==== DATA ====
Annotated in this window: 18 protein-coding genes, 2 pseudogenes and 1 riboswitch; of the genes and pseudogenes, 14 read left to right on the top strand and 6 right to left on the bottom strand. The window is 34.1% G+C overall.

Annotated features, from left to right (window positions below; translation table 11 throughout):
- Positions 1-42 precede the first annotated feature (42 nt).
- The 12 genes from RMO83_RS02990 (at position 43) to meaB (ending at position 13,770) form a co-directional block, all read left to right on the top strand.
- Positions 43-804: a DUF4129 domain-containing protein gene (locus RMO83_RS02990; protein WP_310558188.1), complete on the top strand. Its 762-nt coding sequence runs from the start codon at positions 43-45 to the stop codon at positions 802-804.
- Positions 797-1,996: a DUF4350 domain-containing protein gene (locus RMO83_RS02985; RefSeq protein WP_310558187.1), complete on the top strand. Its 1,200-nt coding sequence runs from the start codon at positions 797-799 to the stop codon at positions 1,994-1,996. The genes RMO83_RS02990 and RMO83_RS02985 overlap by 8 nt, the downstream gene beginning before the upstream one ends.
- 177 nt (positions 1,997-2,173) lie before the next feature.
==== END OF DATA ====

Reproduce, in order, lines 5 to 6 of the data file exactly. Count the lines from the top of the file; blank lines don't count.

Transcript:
- Positions 43-804: a DUF4129 domain-containing protein gene (locus RMO83_RS02990; protein WP_310558188.1), complete on the top strand. Its 762-nt coding sequence runs from the start codon at positions 43-45 to the stop codon at positions 802-804.
- Positions 797-1,996: a DUF4350 domain-containing protein gene (locus RMO83_RS02985; RefSeq protein WP_310558187.1), complete on the top strand. Its 1,200-nt coding sequence runs from the start codon at positions 797-799 to the stop codon at positions 1,994-1,996. The genes RMO83_RS02990 and RMO83_RS02985 overlap by 8 nt, the downstream gene beginning before the upstream one ends.